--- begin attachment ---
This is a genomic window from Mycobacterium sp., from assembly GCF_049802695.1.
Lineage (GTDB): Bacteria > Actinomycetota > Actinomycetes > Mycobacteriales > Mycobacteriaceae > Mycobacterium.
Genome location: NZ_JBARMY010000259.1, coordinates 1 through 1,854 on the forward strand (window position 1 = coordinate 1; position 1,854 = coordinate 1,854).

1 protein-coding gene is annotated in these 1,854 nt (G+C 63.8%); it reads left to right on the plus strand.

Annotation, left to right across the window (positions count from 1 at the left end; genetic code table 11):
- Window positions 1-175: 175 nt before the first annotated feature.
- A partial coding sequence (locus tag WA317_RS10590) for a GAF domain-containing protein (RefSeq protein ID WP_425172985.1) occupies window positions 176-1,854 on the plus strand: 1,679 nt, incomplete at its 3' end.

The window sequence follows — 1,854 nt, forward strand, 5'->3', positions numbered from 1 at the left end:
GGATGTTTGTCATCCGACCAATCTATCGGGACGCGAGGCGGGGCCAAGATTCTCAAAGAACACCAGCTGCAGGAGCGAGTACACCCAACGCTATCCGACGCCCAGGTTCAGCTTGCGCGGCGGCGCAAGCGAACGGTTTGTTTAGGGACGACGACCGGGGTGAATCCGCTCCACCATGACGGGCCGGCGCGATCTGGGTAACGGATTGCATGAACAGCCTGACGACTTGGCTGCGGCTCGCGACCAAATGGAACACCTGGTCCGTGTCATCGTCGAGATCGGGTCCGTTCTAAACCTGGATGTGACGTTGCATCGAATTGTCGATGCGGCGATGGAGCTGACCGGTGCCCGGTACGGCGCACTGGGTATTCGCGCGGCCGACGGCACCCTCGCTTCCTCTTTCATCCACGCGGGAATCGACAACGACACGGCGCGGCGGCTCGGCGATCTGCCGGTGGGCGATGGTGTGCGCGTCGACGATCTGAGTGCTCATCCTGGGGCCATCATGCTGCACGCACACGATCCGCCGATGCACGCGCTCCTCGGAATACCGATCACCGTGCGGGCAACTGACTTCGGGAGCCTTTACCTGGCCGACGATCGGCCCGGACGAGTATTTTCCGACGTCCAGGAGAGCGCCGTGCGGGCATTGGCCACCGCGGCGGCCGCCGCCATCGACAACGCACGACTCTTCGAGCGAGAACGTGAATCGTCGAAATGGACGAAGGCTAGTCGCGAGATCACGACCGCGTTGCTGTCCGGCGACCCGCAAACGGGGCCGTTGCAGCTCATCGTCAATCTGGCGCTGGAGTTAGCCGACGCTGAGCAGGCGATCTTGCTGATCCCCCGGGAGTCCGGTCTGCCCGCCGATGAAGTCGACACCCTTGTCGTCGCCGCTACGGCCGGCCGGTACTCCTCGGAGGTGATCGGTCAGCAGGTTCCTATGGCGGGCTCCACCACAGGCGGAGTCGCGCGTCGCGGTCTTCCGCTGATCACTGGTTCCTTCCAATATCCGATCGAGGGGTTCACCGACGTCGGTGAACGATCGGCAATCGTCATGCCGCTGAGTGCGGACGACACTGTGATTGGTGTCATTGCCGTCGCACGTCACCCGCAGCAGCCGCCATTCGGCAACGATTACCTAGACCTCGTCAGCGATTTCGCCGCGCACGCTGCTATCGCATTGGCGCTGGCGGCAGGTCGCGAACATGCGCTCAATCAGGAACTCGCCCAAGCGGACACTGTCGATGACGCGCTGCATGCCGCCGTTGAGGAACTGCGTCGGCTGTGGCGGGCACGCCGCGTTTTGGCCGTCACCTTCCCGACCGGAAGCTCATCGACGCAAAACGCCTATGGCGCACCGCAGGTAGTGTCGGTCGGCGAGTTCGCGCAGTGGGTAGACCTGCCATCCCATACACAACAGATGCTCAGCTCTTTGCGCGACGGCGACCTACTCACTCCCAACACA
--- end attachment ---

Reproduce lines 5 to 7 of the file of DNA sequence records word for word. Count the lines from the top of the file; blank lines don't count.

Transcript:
Annotation, left to right across the window (positions count from 1 at the left end; genetic code table 11):
- Window positions 1-175: 175 nt before the first annotated feature.
- A partial coding sequence (locus tag WA317_RS10590) for a GAF domain-containing protein (RefSeq protein ID WP_425172985.1) occupies window positions 176-1,854 on the plus strand: 1,679 nt, incomplete at its 3' end.